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Ordained in 2011, Father Friel served for five years as Parochial Vicar at St. Anselm Parish in Northeast Philly. He is currently studying toward an STL in sacred liturgy at The Catholic University of America in Washington, D.C.
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“The plea that the laity as a body do not want liturgical change, whether in rite or in language, is, I submit, quite beside the point. … (it is) not a question of what people want; it is a question of what is good for them.”
— Dom Gregory A. Murray (14 March 1964)

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Church Dedication
published 19 November 2011 by Fr. David Friel

People dedicate all sorts of things. We dedicate plaques, bricks, car windows, songs, books, performances, etc.

As a Church, too, we dedicate things. Chapels, gardens, vessels, vestments, windows, statues, etc. Today, for instance, we celebrate the Dedication of the Churches of Saints Peter and Paul—two of the most famous, most recognizable basilicas in the world. But what do we celebrate when we celebrate their dedication?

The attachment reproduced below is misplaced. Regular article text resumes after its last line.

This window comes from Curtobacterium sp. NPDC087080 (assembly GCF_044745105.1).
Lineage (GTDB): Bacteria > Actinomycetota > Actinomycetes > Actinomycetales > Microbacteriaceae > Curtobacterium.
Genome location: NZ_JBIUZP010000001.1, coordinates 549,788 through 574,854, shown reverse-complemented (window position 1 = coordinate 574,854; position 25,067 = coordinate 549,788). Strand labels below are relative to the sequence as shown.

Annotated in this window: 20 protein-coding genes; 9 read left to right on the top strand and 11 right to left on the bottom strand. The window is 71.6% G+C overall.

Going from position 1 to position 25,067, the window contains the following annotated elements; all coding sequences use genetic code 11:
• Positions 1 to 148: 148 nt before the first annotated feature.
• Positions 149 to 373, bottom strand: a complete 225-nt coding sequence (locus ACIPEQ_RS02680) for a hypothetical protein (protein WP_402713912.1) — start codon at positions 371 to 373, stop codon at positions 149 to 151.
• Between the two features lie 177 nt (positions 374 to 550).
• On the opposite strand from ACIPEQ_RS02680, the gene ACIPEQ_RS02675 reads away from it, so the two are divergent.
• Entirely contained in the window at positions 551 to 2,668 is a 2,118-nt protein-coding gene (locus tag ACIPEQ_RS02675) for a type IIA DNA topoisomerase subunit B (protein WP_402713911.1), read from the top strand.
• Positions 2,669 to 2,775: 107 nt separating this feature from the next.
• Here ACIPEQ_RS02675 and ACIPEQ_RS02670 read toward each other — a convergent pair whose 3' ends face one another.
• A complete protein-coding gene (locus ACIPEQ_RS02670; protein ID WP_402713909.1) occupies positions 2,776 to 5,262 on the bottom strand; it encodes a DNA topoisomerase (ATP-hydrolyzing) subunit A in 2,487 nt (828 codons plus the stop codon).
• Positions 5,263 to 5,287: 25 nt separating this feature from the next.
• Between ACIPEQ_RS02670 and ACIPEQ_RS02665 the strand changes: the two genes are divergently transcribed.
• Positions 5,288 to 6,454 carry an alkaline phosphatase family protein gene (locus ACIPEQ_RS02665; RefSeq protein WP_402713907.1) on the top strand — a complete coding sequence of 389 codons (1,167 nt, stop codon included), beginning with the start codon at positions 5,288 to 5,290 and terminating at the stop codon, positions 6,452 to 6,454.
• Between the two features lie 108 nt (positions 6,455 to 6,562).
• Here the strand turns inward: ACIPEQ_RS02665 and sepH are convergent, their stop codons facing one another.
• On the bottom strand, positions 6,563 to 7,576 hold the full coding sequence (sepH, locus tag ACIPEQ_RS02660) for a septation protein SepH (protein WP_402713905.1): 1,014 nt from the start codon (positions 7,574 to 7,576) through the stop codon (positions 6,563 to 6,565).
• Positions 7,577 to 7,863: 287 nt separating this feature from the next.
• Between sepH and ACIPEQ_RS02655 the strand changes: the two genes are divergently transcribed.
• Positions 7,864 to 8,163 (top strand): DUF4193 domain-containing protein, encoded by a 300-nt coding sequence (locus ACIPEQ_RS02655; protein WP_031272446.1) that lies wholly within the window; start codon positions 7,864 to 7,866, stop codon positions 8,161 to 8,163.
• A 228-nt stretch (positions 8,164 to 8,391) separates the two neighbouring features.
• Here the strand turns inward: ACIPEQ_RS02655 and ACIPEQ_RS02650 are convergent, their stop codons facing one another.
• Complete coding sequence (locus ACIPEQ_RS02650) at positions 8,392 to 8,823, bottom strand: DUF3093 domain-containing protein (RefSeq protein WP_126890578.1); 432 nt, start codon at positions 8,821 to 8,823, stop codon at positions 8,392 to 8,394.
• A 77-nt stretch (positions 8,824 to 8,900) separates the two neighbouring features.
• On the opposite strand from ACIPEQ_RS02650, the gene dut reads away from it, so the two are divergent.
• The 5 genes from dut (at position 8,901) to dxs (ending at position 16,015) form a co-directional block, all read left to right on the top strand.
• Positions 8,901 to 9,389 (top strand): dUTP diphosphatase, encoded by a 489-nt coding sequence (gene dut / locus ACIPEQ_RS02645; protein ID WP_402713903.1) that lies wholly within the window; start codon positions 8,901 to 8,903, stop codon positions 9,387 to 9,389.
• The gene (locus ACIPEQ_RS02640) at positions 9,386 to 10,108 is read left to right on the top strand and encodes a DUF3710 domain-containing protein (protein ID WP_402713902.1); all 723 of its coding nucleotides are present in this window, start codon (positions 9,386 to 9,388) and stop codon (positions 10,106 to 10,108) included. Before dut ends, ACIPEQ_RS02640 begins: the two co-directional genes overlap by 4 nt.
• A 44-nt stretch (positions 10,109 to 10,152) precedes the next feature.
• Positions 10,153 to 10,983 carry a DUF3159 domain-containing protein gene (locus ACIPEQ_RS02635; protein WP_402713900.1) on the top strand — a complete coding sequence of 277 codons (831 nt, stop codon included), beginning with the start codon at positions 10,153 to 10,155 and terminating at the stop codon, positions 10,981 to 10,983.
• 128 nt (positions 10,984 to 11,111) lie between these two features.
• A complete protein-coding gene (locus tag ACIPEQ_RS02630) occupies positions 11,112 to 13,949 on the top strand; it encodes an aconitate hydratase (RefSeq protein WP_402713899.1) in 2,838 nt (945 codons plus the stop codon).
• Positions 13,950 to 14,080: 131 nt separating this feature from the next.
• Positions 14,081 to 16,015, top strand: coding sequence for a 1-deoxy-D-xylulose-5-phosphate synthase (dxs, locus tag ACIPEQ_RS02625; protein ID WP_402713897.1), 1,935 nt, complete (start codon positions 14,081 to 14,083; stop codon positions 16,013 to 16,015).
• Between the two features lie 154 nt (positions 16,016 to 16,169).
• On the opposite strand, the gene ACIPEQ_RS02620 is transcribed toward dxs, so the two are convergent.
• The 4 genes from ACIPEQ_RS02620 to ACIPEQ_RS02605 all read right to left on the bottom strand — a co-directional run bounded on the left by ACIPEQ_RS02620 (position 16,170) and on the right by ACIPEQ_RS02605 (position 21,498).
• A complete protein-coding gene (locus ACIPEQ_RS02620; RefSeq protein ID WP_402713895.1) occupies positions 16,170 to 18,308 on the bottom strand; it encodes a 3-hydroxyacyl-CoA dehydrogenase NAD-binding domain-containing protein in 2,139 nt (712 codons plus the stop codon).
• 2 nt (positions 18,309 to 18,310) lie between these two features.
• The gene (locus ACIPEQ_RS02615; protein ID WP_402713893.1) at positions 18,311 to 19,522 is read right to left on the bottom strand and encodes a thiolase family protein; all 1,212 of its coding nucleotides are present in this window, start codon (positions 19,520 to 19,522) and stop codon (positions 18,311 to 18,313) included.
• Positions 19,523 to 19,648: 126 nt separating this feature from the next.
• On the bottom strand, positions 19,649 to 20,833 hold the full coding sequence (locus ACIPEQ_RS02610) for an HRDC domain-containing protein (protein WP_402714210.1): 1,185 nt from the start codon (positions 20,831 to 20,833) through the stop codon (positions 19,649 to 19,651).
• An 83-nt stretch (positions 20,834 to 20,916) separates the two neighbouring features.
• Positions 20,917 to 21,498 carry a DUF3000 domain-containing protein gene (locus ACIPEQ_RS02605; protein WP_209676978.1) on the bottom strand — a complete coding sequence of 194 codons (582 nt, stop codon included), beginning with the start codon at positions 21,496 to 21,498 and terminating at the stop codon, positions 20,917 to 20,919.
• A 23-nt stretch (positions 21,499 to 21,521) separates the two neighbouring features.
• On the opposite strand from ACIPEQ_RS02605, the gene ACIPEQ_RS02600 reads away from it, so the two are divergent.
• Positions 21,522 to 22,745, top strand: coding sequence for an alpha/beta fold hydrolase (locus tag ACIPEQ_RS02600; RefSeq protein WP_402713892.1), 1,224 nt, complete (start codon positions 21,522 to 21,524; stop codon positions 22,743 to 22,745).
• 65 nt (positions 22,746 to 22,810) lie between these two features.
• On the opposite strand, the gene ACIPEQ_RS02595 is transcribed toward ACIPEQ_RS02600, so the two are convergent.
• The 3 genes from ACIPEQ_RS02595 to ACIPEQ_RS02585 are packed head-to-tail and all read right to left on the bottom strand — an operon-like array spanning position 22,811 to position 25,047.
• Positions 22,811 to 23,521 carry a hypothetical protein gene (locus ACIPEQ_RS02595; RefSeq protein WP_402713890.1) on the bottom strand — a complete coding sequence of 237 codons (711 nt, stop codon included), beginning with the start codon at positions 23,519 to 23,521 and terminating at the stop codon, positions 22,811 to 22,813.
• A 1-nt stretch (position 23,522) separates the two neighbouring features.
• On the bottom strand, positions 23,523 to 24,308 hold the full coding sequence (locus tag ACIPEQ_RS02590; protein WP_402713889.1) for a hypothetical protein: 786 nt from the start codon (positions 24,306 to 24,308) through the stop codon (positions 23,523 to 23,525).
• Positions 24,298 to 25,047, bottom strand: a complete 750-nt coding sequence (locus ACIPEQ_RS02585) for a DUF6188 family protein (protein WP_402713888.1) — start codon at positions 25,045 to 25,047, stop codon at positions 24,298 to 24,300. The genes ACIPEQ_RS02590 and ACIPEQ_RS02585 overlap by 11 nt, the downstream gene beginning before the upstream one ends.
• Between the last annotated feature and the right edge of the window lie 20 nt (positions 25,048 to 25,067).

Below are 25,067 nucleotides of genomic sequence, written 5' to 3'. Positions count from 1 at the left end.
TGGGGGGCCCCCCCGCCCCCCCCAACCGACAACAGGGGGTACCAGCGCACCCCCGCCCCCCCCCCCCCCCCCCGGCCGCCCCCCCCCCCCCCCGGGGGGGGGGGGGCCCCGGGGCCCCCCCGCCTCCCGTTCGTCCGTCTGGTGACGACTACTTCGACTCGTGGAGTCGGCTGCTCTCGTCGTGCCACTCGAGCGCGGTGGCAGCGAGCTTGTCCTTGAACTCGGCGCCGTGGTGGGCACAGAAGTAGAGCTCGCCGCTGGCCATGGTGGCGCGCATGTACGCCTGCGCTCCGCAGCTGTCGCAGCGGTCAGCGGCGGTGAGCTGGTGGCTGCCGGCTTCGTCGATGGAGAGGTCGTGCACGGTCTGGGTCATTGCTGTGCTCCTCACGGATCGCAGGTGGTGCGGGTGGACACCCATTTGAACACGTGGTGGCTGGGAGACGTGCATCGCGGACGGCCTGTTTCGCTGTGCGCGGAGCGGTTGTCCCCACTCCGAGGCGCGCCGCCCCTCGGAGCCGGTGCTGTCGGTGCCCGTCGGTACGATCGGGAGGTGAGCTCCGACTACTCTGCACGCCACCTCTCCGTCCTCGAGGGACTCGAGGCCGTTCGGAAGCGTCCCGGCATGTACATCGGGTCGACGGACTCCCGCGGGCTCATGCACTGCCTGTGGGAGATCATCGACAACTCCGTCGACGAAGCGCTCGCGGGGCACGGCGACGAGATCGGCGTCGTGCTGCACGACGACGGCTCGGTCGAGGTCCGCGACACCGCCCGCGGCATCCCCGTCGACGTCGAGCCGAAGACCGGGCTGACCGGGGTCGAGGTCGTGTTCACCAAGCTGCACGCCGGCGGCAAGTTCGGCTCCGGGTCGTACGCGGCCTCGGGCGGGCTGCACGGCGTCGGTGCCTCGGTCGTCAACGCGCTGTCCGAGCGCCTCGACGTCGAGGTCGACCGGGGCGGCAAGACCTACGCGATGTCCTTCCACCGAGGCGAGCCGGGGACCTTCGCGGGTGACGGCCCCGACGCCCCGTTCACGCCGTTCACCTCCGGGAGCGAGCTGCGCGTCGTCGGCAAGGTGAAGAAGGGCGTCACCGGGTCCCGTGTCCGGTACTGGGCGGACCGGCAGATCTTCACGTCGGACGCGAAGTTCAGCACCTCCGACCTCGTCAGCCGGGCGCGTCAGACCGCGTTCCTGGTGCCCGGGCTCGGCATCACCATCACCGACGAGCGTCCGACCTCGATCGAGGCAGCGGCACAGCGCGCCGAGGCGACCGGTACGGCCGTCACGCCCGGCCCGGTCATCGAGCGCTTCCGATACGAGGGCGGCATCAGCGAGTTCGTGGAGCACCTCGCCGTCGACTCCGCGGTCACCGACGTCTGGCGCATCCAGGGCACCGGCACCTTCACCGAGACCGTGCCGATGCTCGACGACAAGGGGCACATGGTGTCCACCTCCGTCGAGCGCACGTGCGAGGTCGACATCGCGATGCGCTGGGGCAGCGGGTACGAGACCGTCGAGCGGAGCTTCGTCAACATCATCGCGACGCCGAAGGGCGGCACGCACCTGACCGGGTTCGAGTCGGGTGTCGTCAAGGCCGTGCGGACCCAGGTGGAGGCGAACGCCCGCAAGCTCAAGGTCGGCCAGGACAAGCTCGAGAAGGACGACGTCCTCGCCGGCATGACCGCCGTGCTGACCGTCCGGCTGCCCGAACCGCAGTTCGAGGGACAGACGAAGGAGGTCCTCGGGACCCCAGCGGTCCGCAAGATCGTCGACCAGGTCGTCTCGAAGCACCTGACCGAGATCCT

In the Church, every dedication is an invitation. The dedication of a church building is an invitation to God, asking Him to be present in that space. Certainly, God is present in every part of creation. After all, “Where can I go from Your spirit? From Your presence, where can I flee? If I ascend to the heavens, You are there; if I lie down in Sheol, there you are” (Psalm 139:7-8). But God, nevertheless, always appreciates our invitation.

It is a tradition as old as humanity to set aside (that is, to make sacred) certain places. Today’s first reading from the fourth chapter of 1 Maccabees is just one of manifold passages in the Bible in which the dedication of a temple is recounted. Whenever a space is made sacred, God has been invited to dwell there and to manifest Himself. This can be done even in dedicating ourselves—inviting Him to abide in our own “Temple of the Holy Spirit” (1 Cor 6:19).

The most sacred place in the world is the place where man encounters God. May every church building be such a place for us!